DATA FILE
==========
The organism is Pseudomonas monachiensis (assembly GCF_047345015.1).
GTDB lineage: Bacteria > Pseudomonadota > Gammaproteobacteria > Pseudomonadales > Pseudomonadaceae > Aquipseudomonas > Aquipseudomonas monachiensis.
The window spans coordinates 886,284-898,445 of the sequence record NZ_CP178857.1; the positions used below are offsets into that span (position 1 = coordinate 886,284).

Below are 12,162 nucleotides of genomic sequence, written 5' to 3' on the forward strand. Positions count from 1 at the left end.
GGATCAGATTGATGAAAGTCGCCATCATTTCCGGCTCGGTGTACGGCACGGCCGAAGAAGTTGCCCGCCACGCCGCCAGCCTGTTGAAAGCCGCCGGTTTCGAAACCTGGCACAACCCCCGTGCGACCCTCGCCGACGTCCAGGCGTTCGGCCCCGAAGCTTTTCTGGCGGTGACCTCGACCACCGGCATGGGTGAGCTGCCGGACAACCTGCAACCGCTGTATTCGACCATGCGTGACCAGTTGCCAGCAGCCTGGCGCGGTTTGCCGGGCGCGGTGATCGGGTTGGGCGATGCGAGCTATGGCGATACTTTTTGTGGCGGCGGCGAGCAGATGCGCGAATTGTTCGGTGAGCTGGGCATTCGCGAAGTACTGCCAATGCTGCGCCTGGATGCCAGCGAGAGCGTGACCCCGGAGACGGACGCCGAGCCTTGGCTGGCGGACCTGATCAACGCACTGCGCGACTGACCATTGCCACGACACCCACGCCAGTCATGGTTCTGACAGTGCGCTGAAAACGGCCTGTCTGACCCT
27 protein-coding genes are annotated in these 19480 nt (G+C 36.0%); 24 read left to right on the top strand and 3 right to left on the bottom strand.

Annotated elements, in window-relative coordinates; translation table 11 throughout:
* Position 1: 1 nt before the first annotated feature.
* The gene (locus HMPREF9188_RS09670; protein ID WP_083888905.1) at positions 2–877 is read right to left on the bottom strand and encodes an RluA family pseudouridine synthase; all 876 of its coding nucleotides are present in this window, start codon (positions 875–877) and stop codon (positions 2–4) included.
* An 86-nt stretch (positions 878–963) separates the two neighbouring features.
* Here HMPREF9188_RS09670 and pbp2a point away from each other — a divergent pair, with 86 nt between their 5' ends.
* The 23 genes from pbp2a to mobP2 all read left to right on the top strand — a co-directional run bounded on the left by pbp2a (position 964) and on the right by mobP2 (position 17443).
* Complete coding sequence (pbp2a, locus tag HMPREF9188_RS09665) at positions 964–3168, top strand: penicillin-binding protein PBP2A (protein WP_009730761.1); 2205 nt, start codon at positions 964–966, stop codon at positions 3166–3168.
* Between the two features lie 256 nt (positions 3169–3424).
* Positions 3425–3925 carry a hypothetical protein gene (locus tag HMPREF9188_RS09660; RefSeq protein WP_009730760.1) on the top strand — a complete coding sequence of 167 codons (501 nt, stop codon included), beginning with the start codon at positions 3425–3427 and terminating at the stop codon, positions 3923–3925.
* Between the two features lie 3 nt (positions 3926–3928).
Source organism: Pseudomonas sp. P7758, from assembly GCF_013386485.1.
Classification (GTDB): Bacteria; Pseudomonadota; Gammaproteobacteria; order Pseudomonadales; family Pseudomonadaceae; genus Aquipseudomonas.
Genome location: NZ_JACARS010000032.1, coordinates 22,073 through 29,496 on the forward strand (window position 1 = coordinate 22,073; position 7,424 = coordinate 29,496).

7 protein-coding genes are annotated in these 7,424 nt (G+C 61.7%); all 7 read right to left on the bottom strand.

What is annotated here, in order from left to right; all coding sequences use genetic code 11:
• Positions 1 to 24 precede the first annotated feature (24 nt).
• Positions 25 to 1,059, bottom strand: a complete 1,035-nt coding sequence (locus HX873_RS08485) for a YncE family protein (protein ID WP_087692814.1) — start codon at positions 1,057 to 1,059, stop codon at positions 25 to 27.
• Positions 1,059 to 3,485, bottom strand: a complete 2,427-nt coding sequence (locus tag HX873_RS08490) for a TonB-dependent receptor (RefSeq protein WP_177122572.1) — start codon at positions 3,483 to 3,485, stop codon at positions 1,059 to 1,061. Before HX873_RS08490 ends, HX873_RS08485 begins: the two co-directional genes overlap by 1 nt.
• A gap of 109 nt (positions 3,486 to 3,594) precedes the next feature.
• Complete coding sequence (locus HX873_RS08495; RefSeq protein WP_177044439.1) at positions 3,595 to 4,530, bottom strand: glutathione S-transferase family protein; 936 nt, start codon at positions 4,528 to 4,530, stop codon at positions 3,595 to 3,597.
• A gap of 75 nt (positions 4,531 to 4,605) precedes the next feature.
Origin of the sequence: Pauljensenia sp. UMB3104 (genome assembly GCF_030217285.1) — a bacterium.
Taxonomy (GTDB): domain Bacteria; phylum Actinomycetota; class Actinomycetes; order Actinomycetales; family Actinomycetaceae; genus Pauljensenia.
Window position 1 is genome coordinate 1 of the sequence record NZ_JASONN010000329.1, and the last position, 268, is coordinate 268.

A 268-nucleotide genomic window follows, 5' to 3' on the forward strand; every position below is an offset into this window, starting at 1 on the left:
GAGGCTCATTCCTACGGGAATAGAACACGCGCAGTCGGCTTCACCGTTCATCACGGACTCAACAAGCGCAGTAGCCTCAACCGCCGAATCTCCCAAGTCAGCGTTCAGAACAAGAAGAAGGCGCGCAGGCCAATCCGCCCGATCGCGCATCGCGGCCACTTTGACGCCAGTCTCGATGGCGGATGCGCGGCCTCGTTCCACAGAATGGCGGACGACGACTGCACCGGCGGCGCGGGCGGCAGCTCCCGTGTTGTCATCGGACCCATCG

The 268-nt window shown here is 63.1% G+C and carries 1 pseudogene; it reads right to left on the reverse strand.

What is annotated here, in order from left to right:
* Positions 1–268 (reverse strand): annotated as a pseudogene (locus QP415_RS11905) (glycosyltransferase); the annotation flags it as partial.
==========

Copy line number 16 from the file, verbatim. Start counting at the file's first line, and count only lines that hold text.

* Between the two features lie 3 nt (positions 3926–3928).